Over the weekend, the National Bureau of Statistics (NBS) released the inflation figure of December, the year-on-year inflation stood at 18.55 %. This means that between December 2015 and December 2016, the average prices of goods and services  in increased by 18.55%.

This depressing statistic got me thinking and examining the quality of choices the Nigerian government has been making so far with regards the economic recession.

You see when an economy enters a recession, it needs money, loads of it, to get the economy going again. But the problem is that during a recession, productivity of firms decline and people lose jobs .The implication of this is that both businesses and individuals  spend less.Worse still, the future uncertainties that accompany a recession forces people to spend even less as they prefer to save.

It is at times like this that the need for government intervention in an economy becomes very necessary as they have tools at their disposal that can provide the necessary boost that the economy needs. One of such tools is known as Fiscal policy.

Nigeria’s Minister of Finance- Mrs Kemi Adeosun

Fiscal policy is the means by which a government adjusts its spending levels and tax rates to monitor and influence a nation’s economy. Government intervenes in the economy primarily via two means: taxes and government expenditure. So if they feel that people are spending less, they can cut taxes in the hopes that peoples disposable (that is income left after saving) income will increase. The idea is that this disposable income would be spent on consumption, leading to a rise in demand for goods and services, thereby boosting economic activity. On the other hand the government can decide to increase its own expenditure by spending on infrastructure and such like in the hopes that all of these expenditure would stimulate economic activity.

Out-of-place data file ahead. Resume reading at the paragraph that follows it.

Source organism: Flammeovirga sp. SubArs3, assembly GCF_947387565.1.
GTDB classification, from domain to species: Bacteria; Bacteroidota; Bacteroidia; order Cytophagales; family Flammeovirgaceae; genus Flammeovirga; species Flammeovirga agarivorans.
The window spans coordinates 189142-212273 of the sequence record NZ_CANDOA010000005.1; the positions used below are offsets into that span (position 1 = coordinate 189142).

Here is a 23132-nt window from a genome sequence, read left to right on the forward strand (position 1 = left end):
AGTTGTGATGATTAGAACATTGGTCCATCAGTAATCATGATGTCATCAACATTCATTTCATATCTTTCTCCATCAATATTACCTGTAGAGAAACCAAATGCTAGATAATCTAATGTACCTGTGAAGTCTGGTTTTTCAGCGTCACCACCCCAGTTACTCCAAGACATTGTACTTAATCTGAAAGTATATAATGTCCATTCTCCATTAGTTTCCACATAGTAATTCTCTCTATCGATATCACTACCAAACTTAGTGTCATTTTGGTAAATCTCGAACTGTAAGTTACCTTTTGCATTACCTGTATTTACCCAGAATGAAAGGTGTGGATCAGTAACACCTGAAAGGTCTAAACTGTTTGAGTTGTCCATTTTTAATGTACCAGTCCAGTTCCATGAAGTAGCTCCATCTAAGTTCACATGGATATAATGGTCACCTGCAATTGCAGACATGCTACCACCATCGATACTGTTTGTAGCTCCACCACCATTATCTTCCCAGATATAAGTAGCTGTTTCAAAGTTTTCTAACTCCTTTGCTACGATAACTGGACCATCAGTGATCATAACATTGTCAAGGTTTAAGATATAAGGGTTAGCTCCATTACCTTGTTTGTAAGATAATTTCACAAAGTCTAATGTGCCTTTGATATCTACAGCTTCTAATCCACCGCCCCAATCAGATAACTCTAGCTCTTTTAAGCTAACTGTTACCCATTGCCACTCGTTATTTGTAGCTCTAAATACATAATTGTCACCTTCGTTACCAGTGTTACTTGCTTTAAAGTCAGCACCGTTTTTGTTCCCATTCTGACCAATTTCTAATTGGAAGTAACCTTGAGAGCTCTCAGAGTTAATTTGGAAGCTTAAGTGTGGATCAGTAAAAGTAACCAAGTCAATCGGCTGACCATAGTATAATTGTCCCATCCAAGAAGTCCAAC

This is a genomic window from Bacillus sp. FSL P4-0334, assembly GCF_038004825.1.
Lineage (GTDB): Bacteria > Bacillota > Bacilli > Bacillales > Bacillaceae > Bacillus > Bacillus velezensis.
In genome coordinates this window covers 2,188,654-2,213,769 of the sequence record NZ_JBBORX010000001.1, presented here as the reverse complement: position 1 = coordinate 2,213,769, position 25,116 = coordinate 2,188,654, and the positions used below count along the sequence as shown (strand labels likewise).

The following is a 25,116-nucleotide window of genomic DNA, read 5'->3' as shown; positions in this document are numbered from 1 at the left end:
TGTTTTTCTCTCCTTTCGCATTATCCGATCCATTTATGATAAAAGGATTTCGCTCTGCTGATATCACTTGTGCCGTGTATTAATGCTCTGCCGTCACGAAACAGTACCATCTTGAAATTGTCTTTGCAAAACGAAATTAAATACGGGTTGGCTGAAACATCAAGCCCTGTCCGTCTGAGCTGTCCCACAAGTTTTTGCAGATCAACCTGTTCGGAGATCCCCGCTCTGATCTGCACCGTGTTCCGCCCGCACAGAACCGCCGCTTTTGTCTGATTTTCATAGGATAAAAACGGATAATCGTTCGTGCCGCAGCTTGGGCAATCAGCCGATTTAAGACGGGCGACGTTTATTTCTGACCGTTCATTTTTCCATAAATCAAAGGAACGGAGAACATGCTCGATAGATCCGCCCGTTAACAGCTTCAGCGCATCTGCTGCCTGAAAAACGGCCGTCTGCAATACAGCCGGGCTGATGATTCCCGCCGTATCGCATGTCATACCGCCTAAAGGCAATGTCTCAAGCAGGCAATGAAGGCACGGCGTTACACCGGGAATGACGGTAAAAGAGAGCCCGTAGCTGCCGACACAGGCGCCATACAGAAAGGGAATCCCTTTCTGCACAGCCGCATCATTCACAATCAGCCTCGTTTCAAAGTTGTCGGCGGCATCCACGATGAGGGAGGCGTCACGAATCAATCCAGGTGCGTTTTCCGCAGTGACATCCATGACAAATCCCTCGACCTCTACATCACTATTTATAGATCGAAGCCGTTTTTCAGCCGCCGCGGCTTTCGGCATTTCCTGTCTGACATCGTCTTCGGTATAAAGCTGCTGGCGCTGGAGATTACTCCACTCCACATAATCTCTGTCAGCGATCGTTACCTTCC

In Nigeria’s case, because of the dependence on oil, we have a very weak tax base and also weak tax compliance mechanisms so that makes  the first option not quite viable. The second option seems more likely but the government is broke now, so they have to borrow. This explains why the current administration has attempted to borrow from several institutions albeit unsuccessfully. They attempted to  borrow from the World Bank but were unsuccessful as they were unwilling to commit to the requisite reforms. The President also presented a massive $30 billion borrrowing plan to the Senate but it was turned down.

I suppose that due to the failure of  these borrowing plans, they decided to intervene directly in the creation of jobs through the N-Power programme. The President’s N-power programme is set to employ 200,000 graduates and this number is set to be increased to 500,000 . They will be employed in the 36 states and the FCT for a period of two years and will be paid 30,000 Naira monthly. According to Budgit, this will cost 144 billion naira over 2 years and if this number is increased to the proposed figure of 500,000 , the total cost of the programme can amount to 300 billion Naira in 3 years.

On the surface, this looks like a really good thing, 200,000 graduates are going to be employed!!hurray! ! But before we get ahead of ourselves, let us do some thinking. Imagine if this 300 billion Naira was invested in firms in say the agriculture industry, think for a second what the multiplier effect would be on the entire economy. Agricultural companies need to buy machines to operate; raw materials from farmers and also pay for financial services. The implication of this is that investment in the agriculture industry will also lead to a boost in economic activity for farmers, machine manufacturers and the providers of financial services.

In my opinion, spending such a huge sum of money on activities that projects such as N-power which have little bearing on economic activity rather on activities that can directly stimulate economic activities is a waste of our national resources. Government expenditure is a zero-sum game meaning that any 144 billion naira spent on the N-power programme cannot be spent on say agriculture. Given how hard pressed we are for funds, government needs to be prudent in their expenditure and ensure that funds are only invested in projects or programmes that can yield the highest possible returns on the economy.

Image: Pulse.ng